While further research on the effects of ECPR is indeed necessary, conducting an RCT is challenging due to the practical burdens in clinical settings, costs, and ethical issues . High-quality observational studies are therefore required to compensate for the limitations of conducting RCTs. However, prior observational studies on ECPR have raised concerns about the risk of bias, particularly with regard to the resuscitation time bias [10, 13]. To address this bias, some studies related to resuscitation used sequential risk-set matching with time-dependent propensity scores to evaluate interventions such as advanced airway management and adrenaline administration [14,15,16]. Previously, one study investigated the association between ECPR and outcomes using this time-dependent propensity score; however, this study did not divide the patients based on the initial cardiac rhythm, which is crucial for discussing the effectiveness of ECPR, because the patients with initial non-shockable rhythm have totally different clinical features, such as potential causes, resuscitation algorithm, risk factors, predictors and their outcomes among patients with OHCA treated with ECPR [17,18,19,20,21,22]. However, no studies have evaluated the association between ECPR and clinical outcomes considering these issues. This study aimed to investigate the association between ECPR and clinical outcomes among patients with OHCA using sequential risk-set matching analysis with a time-dependent propensity score to address resuscitation time bias.
The study protocol and retrospective analysis was approved by the Ethics Committees of Kyoto University (approval ID: R1045), Osaka University (approval ID: 21304), and each participating institution, and the requirement for written informed consent was waived for this observational study.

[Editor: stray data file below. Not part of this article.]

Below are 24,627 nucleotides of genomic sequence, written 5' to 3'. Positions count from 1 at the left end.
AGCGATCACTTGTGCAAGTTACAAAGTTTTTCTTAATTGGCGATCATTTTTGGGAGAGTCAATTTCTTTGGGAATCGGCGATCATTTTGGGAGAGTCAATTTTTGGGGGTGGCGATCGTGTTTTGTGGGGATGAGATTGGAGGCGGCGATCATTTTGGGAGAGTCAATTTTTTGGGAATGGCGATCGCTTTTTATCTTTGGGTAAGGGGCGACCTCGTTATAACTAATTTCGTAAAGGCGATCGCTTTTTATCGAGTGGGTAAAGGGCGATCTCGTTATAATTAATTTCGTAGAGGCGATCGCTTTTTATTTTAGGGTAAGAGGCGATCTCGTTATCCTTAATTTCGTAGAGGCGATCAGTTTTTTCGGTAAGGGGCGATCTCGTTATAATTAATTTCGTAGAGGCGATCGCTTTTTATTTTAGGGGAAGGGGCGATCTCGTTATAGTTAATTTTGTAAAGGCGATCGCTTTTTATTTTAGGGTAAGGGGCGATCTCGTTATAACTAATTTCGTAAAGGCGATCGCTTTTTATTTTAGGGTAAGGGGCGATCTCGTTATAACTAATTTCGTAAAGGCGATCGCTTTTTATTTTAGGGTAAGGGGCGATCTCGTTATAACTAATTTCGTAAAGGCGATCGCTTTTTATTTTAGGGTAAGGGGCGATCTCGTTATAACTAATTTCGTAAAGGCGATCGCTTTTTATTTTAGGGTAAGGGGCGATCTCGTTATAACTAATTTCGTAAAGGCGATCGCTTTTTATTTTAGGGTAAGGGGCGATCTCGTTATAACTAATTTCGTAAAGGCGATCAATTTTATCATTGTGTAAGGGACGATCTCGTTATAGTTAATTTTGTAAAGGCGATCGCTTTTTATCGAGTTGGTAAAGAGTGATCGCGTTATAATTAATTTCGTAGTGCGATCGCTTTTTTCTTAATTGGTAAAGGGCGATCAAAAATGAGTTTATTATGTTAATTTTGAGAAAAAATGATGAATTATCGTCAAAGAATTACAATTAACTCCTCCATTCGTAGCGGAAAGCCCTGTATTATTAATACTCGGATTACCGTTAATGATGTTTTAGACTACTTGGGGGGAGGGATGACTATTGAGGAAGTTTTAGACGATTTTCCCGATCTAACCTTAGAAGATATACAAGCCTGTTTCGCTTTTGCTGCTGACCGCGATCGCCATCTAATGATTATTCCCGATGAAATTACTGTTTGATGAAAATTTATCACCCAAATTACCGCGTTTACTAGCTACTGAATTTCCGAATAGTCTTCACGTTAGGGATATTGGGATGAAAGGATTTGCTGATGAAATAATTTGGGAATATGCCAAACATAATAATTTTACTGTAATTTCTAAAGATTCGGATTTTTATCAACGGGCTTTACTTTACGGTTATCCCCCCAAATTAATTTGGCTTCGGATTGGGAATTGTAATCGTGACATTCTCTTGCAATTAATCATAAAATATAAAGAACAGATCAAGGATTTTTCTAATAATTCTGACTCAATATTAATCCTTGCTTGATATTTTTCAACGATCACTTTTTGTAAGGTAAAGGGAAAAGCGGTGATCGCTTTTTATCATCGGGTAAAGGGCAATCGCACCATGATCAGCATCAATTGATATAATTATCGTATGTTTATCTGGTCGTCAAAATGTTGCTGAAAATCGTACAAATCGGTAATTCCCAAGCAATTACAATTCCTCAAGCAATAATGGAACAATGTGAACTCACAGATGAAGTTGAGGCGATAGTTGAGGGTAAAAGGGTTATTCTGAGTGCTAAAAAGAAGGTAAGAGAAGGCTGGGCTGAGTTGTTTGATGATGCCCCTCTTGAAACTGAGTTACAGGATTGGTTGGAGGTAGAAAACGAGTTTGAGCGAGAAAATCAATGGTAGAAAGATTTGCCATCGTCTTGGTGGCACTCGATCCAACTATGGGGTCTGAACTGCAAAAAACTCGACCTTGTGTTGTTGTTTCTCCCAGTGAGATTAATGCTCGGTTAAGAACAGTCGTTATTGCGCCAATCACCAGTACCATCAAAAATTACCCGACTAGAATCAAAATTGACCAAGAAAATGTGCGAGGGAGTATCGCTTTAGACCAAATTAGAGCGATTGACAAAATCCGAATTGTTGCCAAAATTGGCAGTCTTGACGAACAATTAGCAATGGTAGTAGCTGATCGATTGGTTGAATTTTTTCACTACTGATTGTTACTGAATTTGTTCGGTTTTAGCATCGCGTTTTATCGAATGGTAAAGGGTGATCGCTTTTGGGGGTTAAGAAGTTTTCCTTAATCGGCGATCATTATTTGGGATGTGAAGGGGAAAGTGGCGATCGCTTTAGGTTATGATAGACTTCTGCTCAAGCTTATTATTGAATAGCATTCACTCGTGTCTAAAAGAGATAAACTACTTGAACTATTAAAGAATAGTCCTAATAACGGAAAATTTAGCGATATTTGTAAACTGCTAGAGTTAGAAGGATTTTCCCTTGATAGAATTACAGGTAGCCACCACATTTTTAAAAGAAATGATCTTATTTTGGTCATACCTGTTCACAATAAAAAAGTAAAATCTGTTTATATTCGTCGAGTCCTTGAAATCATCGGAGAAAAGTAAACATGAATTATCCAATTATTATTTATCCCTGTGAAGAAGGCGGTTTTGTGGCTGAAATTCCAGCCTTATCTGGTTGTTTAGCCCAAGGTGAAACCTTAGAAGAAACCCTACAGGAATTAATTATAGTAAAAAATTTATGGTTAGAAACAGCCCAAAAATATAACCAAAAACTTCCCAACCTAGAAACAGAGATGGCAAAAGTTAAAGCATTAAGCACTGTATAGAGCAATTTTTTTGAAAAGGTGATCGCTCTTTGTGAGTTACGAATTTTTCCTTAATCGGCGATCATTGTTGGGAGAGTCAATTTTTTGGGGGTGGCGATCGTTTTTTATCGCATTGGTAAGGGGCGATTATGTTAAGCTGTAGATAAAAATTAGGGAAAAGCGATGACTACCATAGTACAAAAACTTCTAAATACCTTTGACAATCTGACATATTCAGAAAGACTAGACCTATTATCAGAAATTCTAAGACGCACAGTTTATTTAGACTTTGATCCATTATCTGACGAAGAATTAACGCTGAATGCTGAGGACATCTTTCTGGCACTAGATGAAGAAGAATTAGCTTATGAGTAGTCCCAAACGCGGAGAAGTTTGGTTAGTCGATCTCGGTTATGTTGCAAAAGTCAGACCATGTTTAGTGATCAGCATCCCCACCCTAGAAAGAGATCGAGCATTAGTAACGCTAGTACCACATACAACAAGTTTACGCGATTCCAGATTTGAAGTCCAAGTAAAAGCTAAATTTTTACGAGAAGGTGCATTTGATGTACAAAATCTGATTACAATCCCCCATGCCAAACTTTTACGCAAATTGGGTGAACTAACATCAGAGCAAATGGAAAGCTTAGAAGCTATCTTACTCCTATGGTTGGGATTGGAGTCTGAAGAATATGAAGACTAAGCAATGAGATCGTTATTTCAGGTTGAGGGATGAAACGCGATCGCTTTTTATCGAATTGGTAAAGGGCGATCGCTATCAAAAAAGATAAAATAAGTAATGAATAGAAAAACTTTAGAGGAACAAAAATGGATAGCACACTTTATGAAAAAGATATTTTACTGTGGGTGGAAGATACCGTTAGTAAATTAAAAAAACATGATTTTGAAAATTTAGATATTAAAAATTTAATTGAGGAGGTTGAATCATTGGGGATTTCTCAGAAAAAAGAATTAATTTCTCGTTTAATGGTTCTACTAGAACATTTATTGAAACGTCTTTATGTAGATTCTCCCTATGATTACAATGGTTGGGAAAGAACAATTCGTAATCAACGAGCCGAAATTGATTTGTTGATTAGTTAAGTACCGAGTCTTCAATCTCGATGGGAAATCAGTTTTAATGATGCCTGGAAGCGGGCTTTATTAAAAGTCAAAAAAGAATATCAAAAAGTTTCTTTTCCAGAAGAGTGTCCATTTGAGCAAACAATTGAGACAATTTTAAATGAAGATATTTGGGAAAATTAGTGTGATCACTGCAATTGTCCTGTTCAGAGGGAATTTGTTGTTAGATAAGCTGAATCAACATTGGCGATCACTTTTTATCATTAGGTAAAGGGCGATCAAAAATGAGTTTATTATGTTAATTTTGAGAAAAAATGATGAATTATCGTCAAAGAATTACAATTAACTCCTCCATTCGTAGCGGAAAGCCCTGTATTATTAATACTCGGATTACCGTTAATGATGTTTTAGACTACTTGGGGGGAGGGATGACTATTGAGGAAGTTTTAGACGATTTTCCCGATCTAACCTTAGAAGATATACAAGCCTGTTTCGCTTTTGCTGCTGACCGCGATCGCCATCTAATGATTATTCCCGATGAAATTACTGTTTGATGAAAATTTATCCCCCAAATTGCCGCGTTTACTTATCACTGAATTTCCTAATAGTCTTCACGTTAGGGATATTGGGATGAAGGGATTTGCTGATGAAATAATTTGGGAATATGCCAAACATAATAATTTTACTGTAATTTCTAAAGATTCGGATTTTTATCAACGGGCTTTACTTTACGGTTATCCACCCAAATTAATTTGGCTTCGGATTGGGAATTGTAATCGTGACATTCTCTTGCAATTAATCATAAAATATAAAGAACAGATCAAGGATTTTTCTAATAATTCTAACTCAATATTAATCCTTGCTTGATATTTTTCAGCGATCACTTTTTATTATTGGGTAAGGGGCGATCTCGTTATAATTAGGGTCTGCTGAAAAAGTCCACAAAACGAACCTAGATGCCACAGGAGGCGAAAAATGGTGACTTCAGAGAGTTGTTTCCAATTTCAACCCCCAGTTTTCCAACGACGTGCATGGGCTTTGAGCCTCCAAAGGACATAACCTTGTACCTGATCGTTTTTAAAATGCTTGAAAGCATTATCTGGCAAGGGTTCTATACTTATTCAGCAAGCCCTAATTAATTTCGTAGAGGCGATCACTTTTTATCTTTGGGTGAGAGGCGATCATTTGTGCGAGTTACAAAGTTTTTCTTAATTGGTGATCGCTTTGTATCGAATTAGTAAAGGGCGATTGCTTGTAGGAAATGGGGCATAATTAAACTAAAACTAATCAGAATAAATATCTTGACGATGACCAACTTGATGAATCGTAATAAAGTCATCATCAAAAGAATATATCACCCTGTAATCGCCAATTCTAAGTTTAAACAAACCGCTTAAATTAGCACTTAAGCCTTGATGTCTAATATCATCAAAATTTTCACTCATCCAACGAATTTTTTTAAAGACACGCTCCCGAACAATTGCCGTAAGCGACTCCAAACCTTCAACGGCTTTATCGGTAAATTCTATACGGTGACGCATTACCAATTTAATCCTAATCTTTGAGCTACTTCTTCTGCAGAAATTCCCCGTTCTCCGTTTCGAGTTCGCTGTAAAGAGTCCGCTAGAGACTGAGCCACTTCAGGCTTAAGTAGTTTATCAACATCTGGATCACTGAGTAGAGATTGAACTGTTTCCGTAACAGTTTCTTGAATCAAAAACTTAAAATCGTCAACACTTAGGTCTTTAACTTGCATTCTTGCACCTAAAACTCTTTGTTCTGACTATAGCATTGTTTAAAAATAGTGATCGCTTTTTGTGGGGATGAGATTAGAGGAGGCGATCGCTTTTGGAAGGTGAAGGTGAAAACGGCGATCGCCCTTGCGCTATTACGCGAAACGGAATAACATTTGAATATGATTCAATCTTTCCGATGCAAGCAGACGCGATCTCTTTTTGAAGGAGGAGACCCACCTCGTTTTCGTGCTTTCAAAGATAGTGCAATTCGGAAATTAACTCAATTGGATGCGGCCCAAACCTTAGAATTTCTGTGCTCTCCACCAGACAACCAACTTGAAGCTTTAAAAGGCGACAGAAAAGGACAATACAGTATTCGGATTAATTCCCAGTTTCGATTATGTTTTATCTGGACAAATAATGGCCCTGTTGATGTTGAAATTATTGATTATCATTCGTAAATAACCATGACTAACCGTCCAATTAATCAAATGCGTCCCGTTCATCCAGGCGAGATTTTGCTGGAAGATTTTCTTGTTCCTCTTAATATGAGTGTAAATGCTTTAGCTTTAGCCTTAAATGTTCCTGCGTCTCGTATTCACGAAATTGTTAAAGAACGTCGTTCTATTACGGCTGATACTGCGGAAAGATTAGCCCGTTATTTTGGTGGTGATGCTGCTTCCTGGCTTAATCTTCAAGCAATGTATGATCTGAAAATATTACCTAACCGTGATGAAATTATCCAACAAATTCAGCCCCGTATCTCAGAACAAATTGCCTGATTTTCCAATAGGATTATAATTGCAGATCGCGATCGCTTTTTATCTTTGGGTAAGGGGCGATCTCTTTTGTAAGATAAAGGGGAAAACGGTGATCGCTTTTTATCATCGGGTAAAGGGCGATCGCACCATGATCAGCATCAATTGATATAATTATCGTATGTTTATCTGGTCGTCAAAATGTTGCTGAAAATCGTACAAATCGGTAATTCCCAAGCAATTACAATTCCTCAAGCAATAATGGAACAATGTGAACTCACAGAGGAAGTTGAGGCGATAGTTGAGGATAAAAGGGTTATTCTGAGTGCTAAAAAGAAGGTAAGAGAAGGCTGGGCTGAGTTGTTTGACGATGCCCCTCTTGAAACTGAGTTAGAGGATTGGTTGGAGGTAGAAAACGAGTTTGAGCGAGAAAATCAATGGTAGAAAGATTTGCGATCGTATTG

Data source and management
This study was a retrospective analysis of the JAAM-OHCA registry, a prospective, multicenter, nationwide database established by the steering committee of the Japanese Association of Acute Medicine. Details of the registry have been previously published [23, 24]. This database combines pre-hospital and in-hospital information and outcomes of patients with OHCA transported to the emergency departments of 93 institutions (69 university hospitals and/or tertiary critical care centers). Tertiary critical care centers are certified by the Ministry of Health, Labor, and Welfare in Japan and are required to provide highly specialized treatments such as ECPR, percutaneous coronary intervention, and intensive care 24 h a day. The other 24 hospitals were not critical care centers or university hospitals; they provided emergency medical services to the community. Pre-hospital information based on the standardized Utstein format was collected by paramedics  and verified by the Fire and Disaster Management Agency in Japan. In-hospital information, such as treatment in the emergency department and after admission to the ICU, was registered by clinicians or clinical data administrators using an electronic data capture system with a standardized reporting form [23, 24]. The JAAM-OHCA registry committee checked the logic and quality of the data, and anonymized data were provided to the researchers by the committee.